COLUMBIA, MD-The most striking aspect of this month’s Credit Managers’ Index (CMI), issued by the National Association of Credit Management (NACM), is that sales in both the manufacturing and service sectors jumped-and at a pace not seen in over a year. This reinforces the news from consumer demand studies showing that spending was up last month. The increase in sales was nearly five points, faster than any increase since early 2008. This burst in sales occurred despite the fact that new credit applications were flat. There was a slight extension in the amount of credit extended, but the majority of that increase seems to have originated from companies working with the suppliers and contacts they have had for years as opposed to new additions to the business fold.
“The pace of growth in the overall economy has been uneven thus far, but is about what was expected from most analysts,” says Chris Kuehl, Ph.D., NACM economic analyst. “All along, the assumption has been that this would be a recovery marked by slow and methodical reactions to demand that was expected to be spotty and very much affected by the pace of consumer attitude recovery. The fact that consumers added 0.3% to their activity despite some of the worst weather this winter appears to indicate some significant pent-up demand.” CMI data bolsters this assessment.
Kuehl noted the only really major change from last month’s data was in the sales factor. For the most part, the negative factors remained stable with only slight improvements in items like accounts placed for collection and dollars beyond terms. For all practical purposes, there was no change in the data, but the sales numbers allowed for a gain in the combined index, which improved from 55.2 to 55.7.
“It is early in the process, but if one couples this data with reports from other sectors, there is reason to assume there will be some pretty decent progress ahead in the coming months,” he said. “The consumer is getting a little more confident despite the fact that there has been no change in personal income and the business confidence level has also expanded according to data from both the Institute of Supply Management and the Conference Board.”
“There are still plenty of worries about the future, but for now these are somewhat unfocused. There are signs that inflation could be an issue before the end of the year and there are continued concerns about the ability of the banking sector to recover fast enough to provide the credit that expanding demand will require,” said Kuehl. “The fact that financial reform is now the topic for Congress will make banks more cautious than usual until this situation is resolved and that could take all summer,” he added.
As with the combined sector, the biggest change in the manufacturing arena was in the level of sales-jumping from a 62.5 reading in February to 66.9 in March. This suggests that the momentum created during the inventory build-up has continued to some extent, but at a slower pace than seen in the last quarter of 2009. “The manufacturing sector saw more action in terms of dollar collections and amount of credit extended. This is not very surprising given the ongoing attempts to build inventory back to levels deemed acceptable for meeting demand-or at least the demand that many have been anticipating,” says Kuehl.
“There were a number of anecdotal stories indicating that manufacturers in some sectors-mainly those supplying the health care industry and those with connections to energy production-are seeing the beginnings of consistent demand,” Kuehl says, noting there was solid growth in the business machine category as well, which could be a result of electronic equipment needed in the service sector or the machines needed in the manufacture of products. Export-centered companies have also seen growth for the past few months due to the weakness of the dollar and the fact that some of the U.S. export targets have been seeing economic growth including Brazil, Colombia and Chile.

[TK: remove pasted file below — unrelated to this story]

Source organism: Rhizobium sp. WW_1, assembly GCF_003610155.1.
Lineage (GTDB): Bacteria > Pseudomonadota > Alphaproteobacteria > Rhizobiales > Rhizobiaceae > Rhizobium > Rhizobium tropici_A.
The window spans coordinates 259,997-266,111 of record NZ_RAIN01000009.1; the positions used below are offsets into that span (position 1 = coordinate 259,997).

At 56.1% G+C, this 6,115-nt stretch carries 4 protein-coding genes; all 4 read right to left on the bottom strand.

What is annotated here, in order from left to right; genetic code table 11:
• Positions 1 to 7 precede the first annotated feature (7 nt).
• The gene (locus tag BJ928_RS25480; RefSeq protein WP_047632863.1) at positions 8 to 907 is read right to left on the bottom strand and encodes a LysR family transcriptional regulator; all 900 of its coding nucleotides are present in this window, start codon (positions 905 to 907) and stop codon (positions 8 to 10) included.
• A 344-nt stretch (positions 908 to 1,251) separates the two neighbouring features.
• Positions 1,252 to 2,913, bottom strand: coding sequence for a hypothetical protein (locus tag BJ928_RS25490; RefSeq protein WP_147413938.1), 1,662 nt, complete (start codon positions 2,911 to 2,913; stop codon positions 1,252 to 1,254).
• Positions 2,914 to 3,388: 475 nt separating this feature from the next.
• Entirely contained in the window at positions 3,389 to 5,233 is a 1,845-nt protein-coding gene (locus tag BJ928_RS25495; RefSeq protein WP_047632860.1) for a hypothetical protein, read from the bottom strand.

There was little change in the negative factors except the dollars beyond terms and the number of bankruptcies. In both, the issue is that some companies in the manufacturing sector are very weak coming out of the recession and that will make them highly vulnerable to competition when demand returns. This is a pattern observed many times in the past and is the reason that coming out of a recession is often much more dangerous for a weaker company than being in the middle of one, Kuehl says.
Both service and manufacturing sector indicators are now hovering around 55. While, this is not stunning in terms of growth prospects, it is a far cry from where the numbers stood a year ago. Kuehl said that going forward, there will be less and less distance between the readings of 2009 and 2010 as this is the point that the first, very faint signs of recovery began to appear. “The gap will narrow steadily until there is some renewed growth spurts to propel the survey higher,” he says.
The first three months of 2010 were essentially flat after a pretty impressive jump in the last part of 2009. The fear was that the gains made in the fourth quarter of 2009 would be eroded in 2010, but thus far the gains have held with slight improvements to note.
The National Association of Credit Management (NACM) supports approximately 19,000 business credit and financial professionals worldwide with premier industry services, tools and information. NACM and its network of Affiliated Associations are the leading resource for credit and financial management information and education, delivering products and services, which improve the management of business credit and accounts receivable. NACM’s collective voice has influenced legislative results concerning commercial business and trade credit to our nation’s policy makers for more than 100 years, and continues to play an active part in legislative issues pertaining to business credit and corporate bankruptcy.